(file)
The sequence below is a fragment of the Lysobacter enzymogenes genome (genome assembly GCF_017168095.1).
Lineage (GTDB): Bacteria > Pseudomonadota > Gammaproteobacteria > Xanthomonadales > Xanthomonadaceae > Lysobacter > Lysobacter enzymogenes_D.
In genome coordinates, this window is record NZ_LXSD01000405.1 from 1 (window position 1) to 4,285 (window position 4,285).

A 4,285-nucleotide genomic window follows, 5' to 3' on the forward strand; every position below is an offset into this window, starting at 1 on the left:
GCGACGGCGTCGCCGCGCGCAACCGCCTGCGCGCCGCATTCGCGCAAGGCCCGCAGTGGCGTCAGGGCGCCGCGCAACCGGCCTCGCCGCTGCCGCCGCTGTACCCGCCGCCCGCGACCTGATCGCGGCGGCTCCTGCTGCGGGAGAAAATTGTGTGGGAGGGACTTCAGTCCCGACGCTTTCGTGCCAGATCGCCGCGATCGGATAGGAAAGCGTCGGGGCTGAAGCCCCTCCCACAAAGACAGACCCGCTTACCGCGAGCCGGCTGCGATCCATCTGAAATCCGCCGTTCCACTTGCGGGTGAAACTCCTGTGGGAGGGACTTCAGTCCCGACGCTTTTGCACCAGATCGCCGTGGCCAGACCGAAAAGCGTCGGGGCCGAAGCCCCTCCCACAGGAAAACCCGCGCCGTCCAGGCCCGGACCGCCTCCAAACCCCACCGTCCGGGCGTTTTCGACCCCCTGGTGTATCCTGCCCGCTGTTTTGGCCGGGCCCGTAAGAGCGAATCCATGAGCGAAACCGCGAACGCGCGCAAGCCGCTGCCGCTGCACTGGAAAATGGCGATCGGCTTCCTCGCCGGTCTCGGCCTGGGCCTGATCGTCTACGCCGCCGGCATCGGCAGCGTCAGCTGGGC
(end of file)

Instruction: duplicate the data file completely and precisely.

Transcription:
The sequence below is a fragment of the Lysobacter enzymogenes genome (genome assembly GCF_017168095.1).
Lineage (GTDB): Bacteria > Pseudomonadota > Gammaproteobacteria > Xanthomonadales > Xanthomonadaceae > Lysobacter > Lysobacter enzymogenes_D.
In genome coordinates, this window is record NZ_LXSD01000405.1 from 1 (window position 1) to 4,285 (window position 4,285).

A 4,285-nucleotide genomic window follows, 5' to 3' on the forward strand; every position below is an offset into this window, starting at 1 on the left:
GCGACGGCGTCGCCGCGCGCAACCGCCTGCGCGCCGCATTCGCGCAAGGCCCGCAGTGGCGTCAGGGCGCCGCGCAACCGGCCTCGCCGCTGCCGCCGCTGTACCCGCCGCCCGCGACCTGATCGCGGCGGCTCCTGCTGCGGGAGAAAATTGTGTGGGAGGGACTTCAGTCCCGACGCTTTCGTGCCAGATCGCCGCGATCGGATAGGAAAGCGTCGGGGCTGAAGCCCCTCCCACAAAGACAGACCCGCTTACCGCGAGCCGGCTGCGATCCATCTGAAATCCGCCGTTCCACTTGCGGGTGAAACTCCTGTGGGAGGGACTTCAGTCCCGACGCTTTTGCACCAGATCGCCGTGGCCAGACCGAAAAGCGTCGGGGCCGAAGCCCCTCCCACAGGAAAACCCGCGCCGTCCAGGCCCGGACCGCCTCCAAACCCCACCGTCCGGGCGTTTTCGACCCCCTGGTGTATCCTGCCCGCTGTTTTGGCCGGGCCCGTAAGAGCGAATCCATGAGCGAAACCGCGAACGCGCGCAAGCCGCTGCCGCTGCACTGGAAAATGGCGATCGGCTTCCTCGCCGGTCTCGGCCTGGGCCTGATCGTCTACGCCGCCGGCATCGGCAGCGTCAGCTGGGC